Feature Films: Interview with Actress Alana de Freitas

Alana de Freitas
Alana de Freitas is an Australian-born actress who has starred in a number of feature films and has been acting since the age of nine. Photo via Amanda Rene, used with permission.

Alana de Freitas is an Australian born actress who has starred in a number of feature films. Acting since the age of nine, Alana has studied the craft extensively and had recently enjoyed lead roles in several feature films. Alana’s first foray into professional acting was in 2002 when she landed a role in “Queen of the Damned.” She has since starred in films portraying everything from reporters to teachers. She was one of the six lead cast members of a TV series called “Snowpeck,” in which she played a lovable but unlucky-in-love ditz. She was also a host on “LifeFunk TV” where she sourced new talent in the fashion industry and conducted interviews with up-and-coming designers.

Alana’s most recent work includes a starring role in the upcoming horror feature film titled “Bashira” and the lead role in the independent feature film “Before the Dawn” that focuses on the forbidden relationship between a teacher and a student. Additionally, she is booked to star in an upcoming comedy movie titled “Cash Collectors.”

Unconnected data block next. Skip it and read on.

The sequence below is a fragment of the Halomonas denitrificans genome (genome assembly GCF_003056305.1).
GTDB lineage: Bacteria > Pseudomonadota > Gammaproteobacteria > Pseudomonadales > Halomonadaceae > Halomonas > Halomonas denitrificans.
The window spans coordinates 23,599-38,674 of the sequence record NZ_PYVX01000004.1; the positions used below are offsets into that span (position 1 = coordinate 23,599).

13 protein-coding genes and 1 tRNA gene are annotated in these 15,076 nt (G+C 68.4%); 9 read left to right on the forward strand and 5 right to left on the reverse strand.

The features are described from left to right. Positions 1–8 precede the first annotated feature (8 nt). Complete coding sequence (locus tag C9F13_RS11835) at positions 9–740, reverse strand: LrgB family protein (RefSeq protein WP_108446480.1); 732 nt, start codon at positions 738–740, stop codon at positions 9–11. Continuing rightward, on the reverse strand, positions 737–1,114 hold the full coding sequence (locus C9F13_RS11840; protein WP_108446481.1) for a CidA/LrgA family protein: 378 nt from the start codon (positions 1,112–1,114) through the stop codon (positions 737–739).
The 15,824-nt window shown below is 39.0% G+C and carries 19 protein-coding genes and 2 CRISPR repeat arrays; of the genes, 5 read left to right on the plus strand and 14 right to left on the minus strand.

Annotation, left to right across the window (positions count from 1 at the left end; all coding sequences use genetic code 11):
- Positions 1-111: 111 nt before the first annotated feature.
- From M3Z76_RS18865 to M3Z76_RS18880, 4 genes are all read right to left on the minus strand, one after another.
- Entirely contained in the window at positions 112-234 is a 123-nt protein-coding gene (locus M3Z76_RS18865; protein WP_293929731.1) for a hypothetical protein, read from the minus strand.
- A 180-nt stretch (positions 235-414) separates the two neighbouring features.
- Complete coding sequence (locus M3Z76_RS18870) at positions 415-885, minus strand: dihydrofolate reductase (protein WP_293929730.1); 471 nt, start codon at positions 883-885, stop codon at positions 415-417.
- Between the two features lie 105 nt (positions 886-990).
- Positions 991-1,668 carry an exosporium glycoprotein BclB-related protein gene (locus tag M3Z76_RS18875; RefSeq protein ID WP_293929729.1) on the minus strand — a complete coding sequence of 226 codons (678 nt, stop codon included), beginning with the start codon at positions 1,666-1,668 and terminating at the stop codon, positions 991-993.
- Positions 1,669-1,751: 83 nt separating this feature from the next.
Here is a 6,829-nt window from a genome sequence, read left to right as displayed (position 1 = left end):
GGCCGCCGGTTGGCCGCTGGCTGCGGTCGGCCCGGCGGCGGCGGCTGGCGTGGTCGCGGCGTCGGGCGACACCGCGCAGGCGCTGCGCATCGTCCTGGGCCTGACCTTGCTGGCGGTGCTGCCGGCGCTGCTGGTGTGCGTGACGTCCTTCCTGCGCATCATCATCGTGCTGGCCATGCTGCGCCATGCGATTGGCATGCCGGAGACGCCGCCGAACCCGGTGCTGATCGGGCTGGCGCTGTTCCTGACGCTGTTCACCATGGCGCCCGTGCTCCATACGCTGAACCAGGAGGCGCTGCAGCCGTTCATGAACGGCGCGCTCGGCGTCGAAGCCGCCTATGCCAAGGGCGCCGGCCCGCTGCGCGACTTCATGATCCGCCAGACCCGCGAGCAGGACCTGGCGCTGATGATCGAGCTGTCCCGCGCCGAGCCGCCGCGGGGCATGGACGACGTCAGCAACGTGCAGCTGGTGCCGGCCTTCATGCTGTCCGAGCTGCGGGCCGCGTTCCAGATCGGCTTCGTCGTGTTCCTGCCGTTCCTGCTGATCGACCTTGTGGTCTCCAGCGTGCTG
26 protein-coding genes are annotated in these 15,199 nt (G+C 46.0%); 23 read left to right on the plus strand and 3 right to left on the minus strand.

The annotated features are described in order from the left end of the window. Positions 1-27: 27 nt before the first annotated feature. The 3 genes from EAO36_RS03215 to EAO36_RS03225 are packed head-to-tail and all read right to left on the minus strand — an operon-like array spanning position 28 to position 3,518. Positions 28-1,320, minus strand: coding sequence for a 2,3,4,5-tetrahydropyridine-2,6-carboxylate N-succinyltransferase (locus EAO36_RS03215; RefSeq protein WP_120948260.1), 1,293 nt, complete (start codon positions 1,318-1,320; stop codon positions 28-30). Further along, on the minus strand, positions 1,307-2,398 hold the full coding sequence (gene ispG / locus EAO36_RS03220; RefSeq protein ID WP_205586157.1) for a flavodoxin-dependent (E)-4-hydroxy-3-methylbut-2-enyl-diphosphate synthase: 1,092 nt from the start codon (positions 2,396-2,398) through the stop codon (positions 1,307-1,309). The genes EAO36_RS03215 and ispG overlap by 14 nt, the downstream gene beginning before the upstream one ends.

Alana recently granted an exclusive interview where she discussed her career in the entertainment industry.

Meagan Meehan (MM): How did you decide to enter the film industry and what types of roles do you enjoy playing the most?

Alana de Freitas (AdF): I don’t know that it was ever a conscious decision. As a kid, I always gravitated towards acting, and drama class, and making my brother and my cousins put on shows for my family. It was more of a natural progression. I really enjoy getting to play gritty roles with a lot of emotion and high stakes. Getting to embody different lives and experiences is what I love about acting.

MM: Do you prefer acting in movies or TV more, and why?